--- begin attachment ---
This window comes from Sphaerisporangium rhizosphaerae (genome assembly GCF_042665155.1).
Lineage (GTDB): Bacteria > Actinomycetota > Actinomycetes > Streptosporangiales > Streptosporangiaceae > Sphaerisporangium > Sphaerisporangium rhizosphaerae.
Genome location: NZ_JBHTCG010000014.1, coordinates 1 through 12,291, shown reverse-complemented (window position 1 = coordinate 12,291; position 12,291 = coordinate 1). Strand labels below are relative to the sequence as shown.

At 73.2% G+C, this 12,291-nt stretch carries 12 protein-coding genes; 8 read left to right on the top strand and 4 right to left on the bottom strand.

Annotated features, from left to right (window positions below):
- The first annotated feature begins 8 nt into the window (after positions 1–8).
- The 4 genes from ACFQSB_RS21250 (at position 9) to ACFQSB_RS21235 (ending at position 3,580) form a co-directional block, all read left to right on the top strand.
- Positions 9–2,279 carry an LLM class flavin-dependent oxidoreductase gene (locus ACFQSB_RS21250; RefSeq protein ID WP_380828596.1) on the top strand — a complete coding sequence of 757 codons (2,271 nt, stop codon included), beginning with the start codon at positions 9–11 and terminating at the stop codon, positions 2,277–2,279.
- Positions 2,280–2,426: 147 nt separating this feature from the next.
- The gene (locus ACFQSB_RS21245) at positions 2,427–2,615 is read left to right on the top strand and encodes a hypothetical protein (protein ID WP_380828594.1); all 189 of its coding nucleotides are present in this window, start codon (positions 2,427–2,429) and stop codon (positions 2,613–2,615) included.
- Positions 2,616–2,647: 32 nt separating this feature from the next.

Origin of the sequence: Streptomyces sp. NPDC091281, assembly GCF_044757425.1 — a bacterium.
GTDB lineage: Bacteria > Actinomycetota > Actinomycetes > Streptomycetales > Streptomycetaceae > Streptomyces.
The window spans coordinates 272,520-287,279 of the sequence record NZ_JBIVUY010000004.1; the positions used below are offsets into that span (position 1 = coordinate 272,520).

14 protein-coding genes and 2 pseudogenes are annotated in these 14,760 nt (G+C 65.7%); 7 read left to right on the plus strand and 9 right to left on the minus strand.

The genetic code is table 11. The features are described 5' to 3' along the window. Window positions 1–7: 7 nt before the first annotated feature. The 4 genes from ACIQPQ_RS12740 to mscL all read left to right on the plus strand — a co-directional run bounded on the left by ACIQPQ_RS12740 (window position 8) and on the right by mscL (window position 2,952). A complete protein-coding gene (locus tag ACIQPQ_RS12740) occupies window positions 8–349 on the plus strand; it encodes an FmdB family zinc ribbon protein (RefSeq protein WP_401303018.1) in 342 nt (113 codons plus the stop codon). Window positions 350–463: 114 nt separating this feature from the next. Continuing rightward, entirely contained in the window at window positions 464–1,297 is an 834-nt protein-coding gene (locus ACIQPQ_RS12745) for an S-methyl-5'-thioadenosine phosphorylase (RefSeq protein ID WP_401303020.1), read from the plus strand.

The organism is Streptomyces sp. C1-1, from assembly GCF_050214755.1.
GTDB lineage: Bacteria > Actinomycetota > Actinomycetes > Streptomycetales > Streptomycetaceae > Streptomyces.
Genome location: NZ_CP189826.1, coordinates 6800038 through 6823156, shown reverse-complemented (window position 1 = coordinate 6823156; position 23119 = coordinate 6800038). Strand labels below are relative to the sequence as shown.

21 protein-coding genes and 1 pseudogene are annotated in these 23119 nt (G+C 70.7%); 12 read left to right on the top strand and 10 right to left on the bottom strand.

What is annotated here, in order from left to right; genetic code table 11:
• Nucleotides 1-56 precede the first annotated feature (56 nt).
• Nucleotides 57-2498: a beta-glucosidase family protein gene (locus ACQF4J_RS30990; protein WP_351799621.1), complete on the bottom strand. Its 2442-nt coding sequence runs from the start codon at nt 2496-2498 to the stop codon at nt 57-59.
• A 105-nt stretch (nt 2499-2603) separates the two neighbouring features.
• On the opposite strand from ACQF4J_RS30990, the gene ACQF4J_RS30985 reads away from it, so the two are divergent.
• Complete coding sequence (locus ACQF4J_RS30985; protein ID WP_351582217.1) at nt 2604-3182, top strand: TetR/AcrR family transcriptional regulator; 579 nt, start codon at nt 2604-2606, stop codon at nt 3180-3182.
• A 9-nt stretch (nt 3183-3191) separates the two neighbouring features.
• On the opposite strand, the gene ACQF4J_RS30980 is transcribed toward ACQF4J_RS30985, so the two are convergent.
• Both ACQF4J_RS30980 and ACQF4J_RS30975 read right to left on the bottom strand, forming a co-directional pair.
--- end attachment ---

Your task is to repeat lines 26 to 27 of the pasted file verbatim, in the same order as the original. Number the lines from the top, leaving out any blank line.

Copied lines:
• Complete coding sequence (locus ACQF4J_RS30985; protein ID WP_351582217.1) at nt 2604-3182, top strand: TetR/AcrR family transcriptional regulator; 579 nt, start codon at nt 2604-2606, stop codon at nt 3180-3182.
• A 9-nt stretch (nt 3183-3191) separates the two neighbouring features.